Level Up: Exceed: Seventh Cross Shreds Other Fighting Card Games
Because sometimes you need a way to socialize outside of a mosh pit, welcome to the leveled-up Level Up, where we take a look at metal-friendly board, card, and role-playing games.
Today’s entry is for the symphonic metal nerds out there. Game designer D. Brad Talton listened to a lot of Symphony X, Helloween, and Sonata Arctica while designing the world for Exceed Fighting System: Seventh Cross (Level 99 Games), and like the ornate neoclassical guitar work in those bands, this game requires quick wits and some serious precision to master. It’s a fast-paced, two-player card game meant to re-create the experience of throwing fireballs at your friends in arcade brawlers like Darkstalkers or Guilty Gear X (which has a seriously shredding soundtrack of its own). And it’s a blast.
Each “season” of Exceed comes in four separate boxes containing four fighters each and everything you need to play them. The first set of fighters were from Jasco’s boob-tastic anime pastiche Red Horizon, but the second season is based around characters from Level 99 head designer Talton’s upcoming Seventh Cross game. While the rules are basically the same, the Seventh Cross setting is way more awesome. Set in an alternate 1920s where church inquisitors (with some monstrous secrets of their own) hunt down immortal demons and other sinister creatures, the theme should appeal to aficionados of video games like Castlevania or comics like Hellboy (i.e., metalheads). The artwork, from the wicked talented Ian Olympia, has a definite manga influence, but the dude knows how to draw monsters. Some of these cards would make pretty good Iced Earth album covers.
The game itself is pretty easy to pick up. Each fighter has seven pairs of unique cards and eight pairs of basic cards in their deck. You shuffle it together, draw a hand of five or six cards, and then take turns moving towards or away from your rival, drawing more cards, playing “boosts” that give you advantages when you strike, or – the meat of the game – actually striking your opponent. When that happens, each player simultaneously reveals a card from their hand that says what their character does. You want to either hit your adversary faster than they can hit you, be out of their range, or be able to block their attack and then hit them with your own. It’s like poker – certain cards trump other cards, and a big part of the game revolves around trying to guess what your opponent has in his hand so you can beat it. If you’re successful, you can add cards to your “gauge,” which allows you to unleash even more powerful attacks.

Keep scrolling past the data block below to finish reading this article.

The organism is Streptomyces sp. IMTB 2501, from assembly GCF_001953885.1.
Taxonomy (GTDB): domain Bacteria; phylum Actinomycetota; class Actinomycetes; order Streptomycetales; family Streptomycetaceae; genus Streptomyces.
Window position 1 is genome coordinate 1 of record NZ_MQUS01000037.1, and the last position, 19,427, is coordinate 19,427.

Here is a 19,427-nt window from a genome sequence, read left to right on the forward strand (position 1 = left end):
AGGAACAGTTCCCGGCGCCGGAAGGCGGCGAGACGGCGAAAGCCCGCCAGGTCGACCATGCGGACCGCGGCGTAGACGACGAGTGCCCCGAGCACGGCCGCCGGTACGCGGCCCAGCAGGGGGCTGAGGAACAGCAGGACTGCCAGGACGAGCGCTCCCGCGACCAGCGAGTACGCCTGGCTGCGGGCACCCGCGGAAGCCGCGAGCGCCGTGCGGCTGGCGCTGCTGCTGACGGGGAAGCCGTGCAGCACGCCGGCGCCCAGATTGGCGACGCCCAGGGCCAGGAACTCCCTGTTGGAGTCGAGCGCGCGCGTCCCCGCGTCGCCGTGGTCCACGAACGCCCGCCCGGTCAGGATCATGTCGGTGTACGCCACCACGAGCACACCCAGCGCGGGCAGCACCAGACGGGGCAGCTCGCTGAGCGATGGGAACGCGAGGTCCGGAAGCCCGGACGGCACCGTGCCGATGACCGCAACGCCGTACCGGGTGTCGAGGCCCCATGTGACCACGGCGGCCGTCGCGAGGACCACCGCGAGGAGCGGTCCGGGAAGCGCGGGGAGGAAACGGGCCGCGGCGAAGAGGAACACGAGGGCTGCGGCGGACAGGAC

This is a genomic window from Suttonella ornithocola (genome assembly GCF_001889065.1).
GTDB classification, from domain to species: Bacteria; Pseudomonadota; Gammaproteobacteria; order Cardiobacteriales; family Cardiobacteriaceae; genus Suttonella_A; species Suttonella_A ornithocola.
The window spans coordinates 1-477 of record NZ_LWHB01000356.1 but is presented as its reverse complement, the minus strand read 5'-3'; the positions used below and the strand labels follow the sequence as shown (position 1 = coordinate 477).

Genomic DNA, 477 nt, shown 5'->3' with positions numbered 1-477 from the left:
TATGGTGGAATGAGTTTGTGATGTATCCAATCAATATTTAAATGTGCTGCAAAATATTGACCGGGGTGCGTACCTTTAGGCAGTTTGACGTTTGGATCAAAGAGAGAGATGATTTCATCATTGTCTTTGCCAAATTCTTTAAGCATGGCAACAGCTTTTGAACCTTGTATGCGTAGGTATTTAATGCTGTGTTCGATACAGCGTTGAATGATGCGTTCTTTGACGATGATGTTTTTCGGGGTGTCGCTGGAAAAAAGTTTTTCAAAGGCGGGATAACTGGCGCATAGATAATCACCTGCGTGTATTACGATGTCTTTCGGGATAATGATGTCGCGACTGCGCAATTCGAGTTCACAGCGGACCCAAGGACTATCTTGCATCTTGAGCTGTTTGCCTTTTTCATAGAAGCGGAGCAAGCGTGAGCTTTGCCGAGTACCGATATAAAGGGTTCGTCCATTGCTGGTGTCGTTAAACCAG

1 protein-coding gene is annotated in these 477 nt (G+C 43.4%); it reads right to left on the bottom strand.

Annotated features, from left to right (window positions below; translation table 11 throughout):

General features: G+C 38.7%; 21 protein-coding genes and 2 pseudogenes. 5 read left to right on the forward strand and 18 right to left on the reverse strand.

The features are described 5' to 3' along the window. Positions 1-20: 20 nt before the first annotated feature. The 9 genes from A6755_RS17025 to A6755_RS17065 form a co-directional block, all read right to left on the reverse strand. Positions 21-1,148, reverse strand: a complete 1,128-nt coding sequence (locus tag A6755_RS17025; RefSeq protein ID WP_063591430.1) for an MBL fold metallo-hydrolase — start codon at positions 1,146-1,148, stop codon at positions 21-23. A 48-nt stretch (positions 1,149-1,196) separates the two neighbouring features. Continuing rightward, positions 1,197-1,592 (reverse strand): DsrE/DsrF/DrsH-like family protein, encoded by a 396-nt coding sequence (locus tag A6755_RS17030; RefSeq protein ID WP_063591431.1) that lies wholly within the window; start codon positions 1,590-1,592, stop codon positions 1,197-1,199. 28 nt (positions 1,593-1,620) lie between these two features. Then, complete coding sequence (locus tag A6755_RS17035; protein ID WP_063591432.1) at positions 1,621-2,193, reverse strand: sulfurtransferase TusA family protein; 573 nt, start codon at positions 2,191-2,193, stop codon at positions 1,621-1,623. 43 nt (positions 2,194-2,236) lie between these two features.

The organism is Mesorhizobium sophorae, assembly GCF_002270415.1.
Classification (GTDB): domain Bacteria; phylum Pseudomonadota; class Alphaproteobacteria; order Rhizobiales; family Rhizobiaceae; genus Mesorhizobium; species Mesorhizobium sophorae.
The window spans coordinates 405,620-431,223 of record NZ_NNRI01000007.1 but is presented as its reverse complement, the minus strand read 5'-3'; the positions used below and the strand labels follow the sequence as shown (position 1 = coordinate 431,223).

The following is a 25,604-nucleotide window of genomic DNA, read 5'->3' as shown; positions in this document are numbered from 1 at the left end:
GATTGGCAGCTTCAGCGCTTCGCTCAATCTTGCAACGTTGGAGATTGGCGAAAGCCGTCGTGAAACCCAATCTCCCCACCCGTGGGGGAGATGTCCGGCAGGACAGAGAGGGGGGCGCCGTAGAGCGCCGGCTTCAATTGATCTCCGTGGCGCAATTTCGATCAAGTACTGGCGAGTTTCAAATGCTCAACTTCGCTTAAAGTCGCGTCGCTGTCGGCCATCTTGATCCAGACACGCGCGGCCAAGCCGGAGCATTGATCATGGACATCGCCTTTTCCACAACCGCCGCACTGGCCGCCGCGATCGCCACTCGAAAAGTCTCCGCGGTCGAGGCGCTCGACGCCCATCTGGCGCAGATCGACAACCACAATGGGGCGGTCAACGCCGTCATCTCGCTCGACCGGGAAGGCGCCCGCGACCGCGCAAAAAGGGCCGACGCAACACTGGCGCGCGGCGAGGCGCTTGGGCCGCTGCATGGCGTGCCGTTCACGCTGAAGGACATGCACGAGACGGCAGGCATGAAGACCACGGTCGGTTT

One of the fun innovations in Exceed lies in the eponymous mechanic – you can spend your gauge to make your fighter Exceed, which allows you to flip over your fighter’s avatar card and get a more powerful version of the character that makes them play differently. In the case of Seventh Cross, that means your fighter transforms into the monstrous version of themselves, and you really get to tear into your opponent. But be careful – it can backfire if you time it poorly. In addition, the season features a new card mechanic, Transformations, which gives you passive effects that you can tap into. It adds an extra layer of strategy, and there’s already a lot of strategy. The game has a deceptive amount of depth for something that involves brightly-colored characters hitting each other with swords and claws.
As with any game that involves drawing from a deck of cards, there’s a fair amount of luck involved – which can work for you or against you. Your opponent may initiate a strike when you don’t have anything that can hit him in your hand. On the flipside, if that happens you can draw a card from the top of your deck for a “wild swing,” and it could be exactly the one you need. You need to keep track of what you’ve played and what remains in your deck – as well as what your opponent has in their arsenal. That flexibility makes for an exciting, unpredictable experience.
Talton has designed some of my favorite games, including the collectible card game simulator Millennium Blades (which is just as weird as it sounds) and his other fighting system, BattleCon. This is another of them. I’ve played the Red Horizon season a bunch, and while Exceed: Seventh Cross is still being tweaked, the sets that have been revealed so far take the game to the next level with the clever ways they use the system and feed into the theme of the characters and their monstrous transformations. I actually got on Twitch and played Talton, which you can view below, although be warned: a lot of the first part consists of me figuring out how the Tabletop Simulator program works, so the game goes a lot slower than it otherwise would.
Exceed plays quickly, has a fun setting, and gives you the satisfaction of kicking your friends’ asses. Throw on the playlist above and let the immortal combat begin.